Gardeners and leaf-blower manufacturers are threatening a $5.5 million lawsuit against the City of Palo Alto, claiming the City Council violated the Federal Clean Air Act when it banned gas-powered leaf blowers last year.
The federal law prohibits cities from setting their own emissions standards, according to attorney William M. Guerry, Jr., who is representing the Bay Area Gardeners Association and the Outdoor Power Equipment Institute.
Yesterday, Guerry filed a claim, the first step to a lawsuit, with the city, alleging the ban created an illegal patchwork of standards. The ban does not prohibit electric-powered blowers, which can be just as loud as the gas-powered models, he noted.
"I think it's outrageous and I think a court would find the city culpable and demand remunerations to the gardeners," Guerry said.
The lawsuit would also seek to end the ban.
Senior Deputy City Attorney Donald Larkin said the ordinance does not regulate air emissions.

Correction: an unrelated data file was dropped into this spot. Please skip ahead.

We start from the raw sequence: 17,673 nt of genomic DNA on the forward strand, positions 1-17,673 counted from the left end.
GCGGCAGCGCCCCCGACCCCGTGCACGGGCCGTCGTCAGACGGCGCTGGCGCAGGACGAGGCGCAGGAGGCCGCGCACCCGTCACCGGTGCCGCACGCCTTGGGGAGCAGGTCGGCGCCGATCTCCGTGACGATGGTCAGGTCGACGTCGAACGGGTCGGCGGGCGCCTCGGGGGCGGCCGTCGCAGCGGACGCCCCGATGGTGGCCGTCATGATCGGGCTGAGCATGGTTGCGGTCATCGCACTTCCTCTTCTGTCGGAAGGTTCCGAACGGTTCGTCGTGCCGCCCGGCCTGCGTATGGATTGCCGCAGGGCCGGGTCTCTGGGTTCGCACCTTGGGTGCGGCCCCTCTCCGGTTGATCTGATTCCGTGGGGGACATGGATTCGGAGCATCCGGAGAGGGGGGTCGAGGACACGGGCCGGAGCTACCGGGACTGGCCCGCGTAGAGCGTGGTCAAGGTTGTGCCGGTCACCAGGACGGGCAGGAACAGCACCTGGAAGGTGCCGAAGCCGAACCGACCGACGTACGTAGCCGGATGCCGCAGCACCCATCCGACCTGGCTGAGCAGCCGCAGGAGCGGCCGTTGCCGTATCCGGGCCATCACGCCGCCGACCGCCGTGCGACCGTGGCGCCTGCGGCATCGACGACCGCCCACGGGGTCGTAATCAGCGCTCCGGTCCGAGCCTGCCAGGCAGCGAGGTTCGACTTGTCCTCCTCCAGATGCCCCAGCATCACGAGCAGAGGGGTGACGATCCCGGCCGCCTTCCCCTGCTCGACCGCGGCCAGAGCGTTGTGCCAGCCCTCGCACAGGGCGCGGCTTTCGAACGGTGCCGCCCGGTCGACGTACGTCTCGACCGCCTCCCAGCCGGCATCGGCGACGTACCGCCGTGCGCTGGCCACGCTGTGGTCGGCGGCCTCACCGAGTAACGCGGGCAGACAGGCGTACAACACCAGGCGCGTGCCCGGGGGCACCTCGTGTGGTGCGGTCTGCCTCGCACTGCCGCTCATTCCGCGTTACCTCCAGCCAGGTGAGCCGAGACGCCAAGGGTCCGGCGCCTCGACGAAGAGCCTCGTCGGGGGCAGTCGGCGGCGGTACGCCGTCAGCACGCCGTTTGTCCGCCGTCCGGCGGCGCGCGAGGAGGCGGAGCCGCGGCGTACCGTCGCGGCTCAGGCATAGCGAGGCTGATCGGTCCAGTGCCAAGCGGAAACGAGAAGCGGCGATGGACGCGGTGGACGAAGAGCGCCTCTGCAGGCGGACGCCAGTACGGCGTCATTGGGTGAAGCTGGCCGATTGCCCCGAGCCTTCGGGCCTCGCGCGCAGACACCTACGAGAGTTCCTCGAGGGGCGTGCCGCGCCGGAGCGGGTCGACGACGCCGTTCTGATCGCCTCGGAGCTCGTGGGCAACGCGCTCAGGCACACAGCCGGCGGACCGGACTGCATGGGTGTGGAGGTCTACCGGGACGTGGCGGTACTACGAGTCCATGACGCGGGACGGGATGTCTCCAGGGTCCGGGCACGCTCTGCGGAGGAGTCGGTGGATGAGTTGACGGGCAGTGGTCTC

"This is a regulation of leaf blowers primarily based on noise concerns," he said.
The council had passed the ban in 2000, after a bevy of complaints from residents about both the noise and dirt the gas-powered blowers produced. For years, the council delayed implementation to see if technological advances would make the need for the ban void. Last June, the council decided to go ahead with the ban. Numerous Latino gardeners protested at the meeting, saying the action would threaten their livelihoods.
Since, the gardeners have repeatedly asked, to no avail, that the council reconsider the ordinance.
"Given the exposure, we're just amazed the city hasn't returned our phone calls or the gardeners' phone calls," Guerry said.
The attorney also alleges the city pulled a bait-and-switch. During the period between 2000 and 2005 the gardeners purchased quieter gas-powered blowers to try to appease the council, Guerry said.
The attorney argued that the city's delay implementing the ban was a promise to not enforce the ordinance should technology improve.
"We think Palo Alto should live up to its commitments," Guerry said. "It's legally and morally obligated to do so."
The gardeners hope to recoup the $4 milllion they spent on quieter leaf-blowers and another $1 million in lost income. Manufacturers of leaf blowers are also seeking $500,000 in lost sales.
Larkin said the council never promised to repeal the ordinance.
"I'm not aware of any agreement between the city and the gardeners association," he said.